How about this one, endorsed by no less than an associate professor at the University of St Andrews School of Business Management?
“It's a brilliant business model because it creates its own demand.”And what is this sure-fire success story? Those cynics still in possession of all their marbles* may not be surprised to learn that he's talking about tattoo parlours which offer a removal service as well.
We've commented here before on the rise of the tattooist on Britain's high streets; now, with the advent of mass-produced laser tattoo removal equipment, you can now pay someone £100 to ink Miley Cyrus onto your left buttock, then pay the same person ten times that amount to erase it when the embarrassment gets too much (although, by all accounts, you won't be able to sit down for a week afterwards).
The future pain, however, is irrelevant; in much the same way that the advent of the gastric band appears, for some at least, to be a licence to overeat in the certainty that a perceived quick fix is available should they require it, laser tattoo removal offers the possibility of indulgence today and redemption tomorrow, possibly even at public expense.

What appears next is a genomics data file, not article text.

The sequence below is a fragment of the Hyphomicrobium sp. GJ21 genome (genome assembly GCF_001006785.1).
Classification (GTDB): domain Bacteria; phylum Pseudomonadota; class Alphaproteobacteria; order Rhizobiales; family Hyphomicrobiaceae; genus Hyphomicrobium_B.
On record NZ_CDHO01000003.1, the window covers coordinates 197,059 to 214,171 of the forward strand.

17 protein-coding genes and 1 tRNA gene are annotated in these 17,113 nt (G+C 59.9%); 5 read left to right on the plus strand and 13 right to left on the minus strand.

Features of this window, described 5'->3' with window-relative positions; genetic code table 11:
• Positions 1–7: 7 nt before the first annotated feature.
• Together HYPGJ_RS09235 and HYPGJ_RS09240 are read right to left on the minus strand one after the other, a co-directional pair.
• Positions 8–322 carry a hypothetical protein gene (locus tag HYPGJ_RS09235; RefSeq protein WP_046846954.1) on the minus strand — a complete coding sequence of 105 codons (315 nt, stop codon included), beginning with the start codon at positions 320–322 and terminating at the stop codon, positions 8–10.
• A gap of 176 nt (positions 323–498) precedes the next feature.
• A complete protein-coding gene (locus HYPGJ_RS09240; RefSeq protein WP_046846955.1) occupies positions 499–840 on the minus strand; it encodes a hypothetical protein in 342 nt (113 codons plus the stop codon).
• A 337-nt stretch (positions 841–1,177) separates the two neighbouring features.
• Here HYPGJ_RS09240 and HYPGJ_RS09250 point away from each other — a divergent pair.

This, presumably, is why we are seeing headlines like 'What is tattoo roulette? Fearne and McBusted lay down the rules'. Who Fearne and McBusted may be I neither know nor care, but 'celebrities' drawing lots to decide which one of them gets a silly tattoo is an idea with Zeitgeist written all over it and will doubtless be emulated in bars up and down the land.
As fashions change, all those oh-so-trendy early 21st-century doodles are going to start looking decidedly out-of date and inevitably, as time (and gravity) takes its toll, that deliciously ironic My Little Pony peeping coyly over your waistband will begin to resemble a leering elderly cart horse in drag.
If you can get rid of it, you probably will, which is why tattooists everywhere are investing heavily in expensive removal equipment. With surveys suggesting that 17% of people with tattoos subsequently regret them, there's going to be plenty of work out there.
While an average-sized tattoo will set you back around £50-£150, removing it may well run into the thousands. It's a win-win situation; studios can happily cater for the most egregious whims of their clients secure in the knowledge that every tattoo today is a potential goldmine ten years hence.
*a story handled with efficiency and style in Bucko's post and the attached comments
UPDATE: While we're on the subject, from today's Metro:
A woman who set up ‘the world’s first tattoo parlour for children’ was surprised to receive genuine enquiries from parents keen to ink up their kids.
Sadie Hennessy created the thought-provoking art project by placing an ad outside a high street shop in Whitstable, Kent. Her aim was to incite discussion about the sexualisation of children, but the controversial ‘business’ actually had ten genuine requests.